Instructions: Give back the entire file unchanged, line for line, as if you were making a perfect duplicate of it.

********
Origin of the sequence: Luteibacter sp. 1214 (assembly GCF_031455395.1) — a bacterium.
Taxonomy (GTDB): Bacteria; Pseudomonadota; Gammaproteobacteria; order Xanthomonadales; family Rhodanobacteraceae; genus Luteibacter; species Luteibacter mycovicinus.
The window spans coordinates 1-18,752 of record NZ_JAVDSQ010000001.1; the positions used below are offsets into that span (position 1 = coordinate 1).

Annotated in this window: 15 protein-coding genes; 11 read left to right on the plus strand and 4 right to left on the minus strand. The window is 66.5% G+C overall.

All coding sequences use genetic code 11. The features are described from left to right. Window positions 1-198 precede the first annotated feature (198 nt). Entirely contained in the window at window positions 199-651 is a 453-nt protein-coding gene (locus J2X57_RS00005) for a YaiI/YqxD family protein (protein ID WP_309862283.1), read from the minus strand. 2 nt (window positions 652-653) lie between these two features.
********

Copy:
Origin of the sequence: Luteibacter sp. 1214 (assembly GCF_031455395.1) — a bacterium.
Taxonomy (GTDB): Bacteria; Pseudomonadota; Gammaproteobacteria; order Xanthomonadales; family Rhodanobacteraceae; genus Luteibacter; species Luteibacter mycovicinus.
The window spans coordinates 1-18,752 of record NZ_JAVDSQ010000001.1; the positions used below are offsets into that span (position 1 = coordinate 1).

Annotated in this window: 15 protein-coding genes; 11 read left to right on the plus strand and 4 right to left on the minus strand. The window is 66.5% G+C overall.

All coding sequences use genetic code 11. The features are described from left to right. Window positions 1-198 precede the first annotated feature (198 nt). Entirely contained in the window at window positions 199-651 is a 453-nt protein-coding gene (locus J2X57_RS00005) for a YaiI/YqxD family protein (protein ID WP_309862283.1), read from the minus strand. 2 nt (window positions 652-653) lie between these two features.